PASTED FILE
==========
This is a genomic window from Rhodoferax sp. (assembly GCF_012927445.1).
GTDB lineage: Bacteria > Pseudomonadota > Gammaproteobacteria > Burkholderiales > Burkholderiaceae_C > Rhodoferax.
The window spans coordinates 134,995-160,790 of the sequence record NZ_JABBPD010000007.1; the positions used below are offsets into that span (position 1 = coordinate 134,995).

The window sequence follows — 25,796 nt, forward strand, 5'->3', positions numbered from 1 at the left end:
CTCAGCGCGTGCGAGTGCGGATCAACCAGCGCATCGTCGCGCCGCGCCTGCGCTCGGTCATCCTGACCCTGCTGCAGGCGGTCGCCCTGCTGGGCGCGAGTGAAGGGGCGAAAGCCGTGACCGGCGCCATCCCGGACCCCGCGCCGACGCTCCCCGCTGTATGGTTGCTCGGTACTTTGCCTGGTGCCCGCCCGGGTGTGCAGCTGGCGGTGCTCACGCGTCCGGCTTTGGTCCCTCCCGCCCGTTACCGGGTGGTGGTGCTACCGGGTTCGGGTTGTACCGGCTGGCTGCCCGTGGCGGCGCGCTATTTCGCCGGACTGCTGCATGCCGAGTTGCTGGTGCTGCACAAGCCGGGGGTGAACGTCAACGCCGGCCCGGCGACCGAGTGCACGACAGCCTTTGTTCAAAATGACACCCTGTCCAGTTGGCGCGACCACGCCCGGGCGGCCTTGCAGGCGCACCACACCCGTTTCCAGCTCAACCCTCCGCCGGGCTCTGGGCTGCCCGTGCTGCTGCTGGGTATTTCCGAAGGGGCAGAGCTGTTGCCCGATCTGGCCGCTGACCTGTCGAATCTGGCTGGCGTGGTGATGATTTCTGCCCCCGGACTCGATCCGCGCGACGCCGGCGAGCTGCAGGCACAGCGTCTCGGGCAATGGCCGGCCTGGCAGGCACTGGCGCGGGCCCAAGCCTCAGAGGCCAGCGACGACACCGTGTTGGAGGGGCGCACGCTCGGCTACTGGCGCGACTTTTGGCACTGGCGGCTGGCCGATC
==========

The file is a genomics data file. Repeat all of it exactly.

This is a genomic window from Rhodoferax sp. (assembly GCF_012927445.1).
GTDB lineage: Bacteria > Pseudomonadota > Gammaproteobacteria > Burkholderiales > Burkholderiaceae_C > Rhodoferax.
The window spans coordinates 134,995-160,790 of the sequence record NZ_JABBPD010000007.1; the positions used below are offsets into that span (position 1 = coordinate 134,995).

The window sequence follows — 25,796 nt, forward strand, 5'->3', positions numbered from 1 at the left end:
CTCAGCGCGTGCGAGTGCGGATCAACCAGCGCATCGTCGCGCCGCGCCTGCGCTCGGTCATCCTGACCCTGCTGCAGGCGGTCGCCCTGCTGGGCGCGAGTGAAGGGGCGAAAGCCGTGACCGGCGCCATCCCGGACCCCGCGCCGACGCTCCCCGCTGTATGGTTGCTCGGTACTTTGCCTGGTGCCCGCCCGGGTGTGCAGCTGGCGGTGCTCACGCGTCCGGCTTTGGTCCCTCCCGCCCGTTACCGGGTGGTGGTGCTACCGGGTTCGGGTTGTACCGGCTGGCTGCCCGTGGCGGCGCGCTATTTCGCCGGACTGCTGCATGCCGAGTTGCTGGTGCTGCACAAGCCGGGGGTGAACGTCAACGCCGGCCCGGCGACCGAGTGCACGACAGCCTTTGTTCAAAATGACACCCTGTCCAGTTGGCGCGACCACGCCCGGGCGGCCTTGCAGGCGCACCACACCCGTTTCCAGCTCAACCCTCCGCCGGGCTCTGGGCTGCCCGTGCTGCTGCTGGGTATTTCCGAAGGGGCAGAGCTGTTGCCCGATCTGGCCGCTGACCTGTCGAATCTGGCTGGCGTGGTGATGATTTCTGCCCCCGGACTCGATCCGCGCGACGCCGGCGAGCTGCAGGCACAGCGTCTCGGGCAATGGCCGGCCTGGCAGGCACTGGCGCGGGCCCAAGCCTCAGAGGCCAGCGACGACACCGTGTTGGAGGGGCGCACGCTCGGCTACTGGCGCGACTTTTGGCACTGGCGGCTGGCCGATC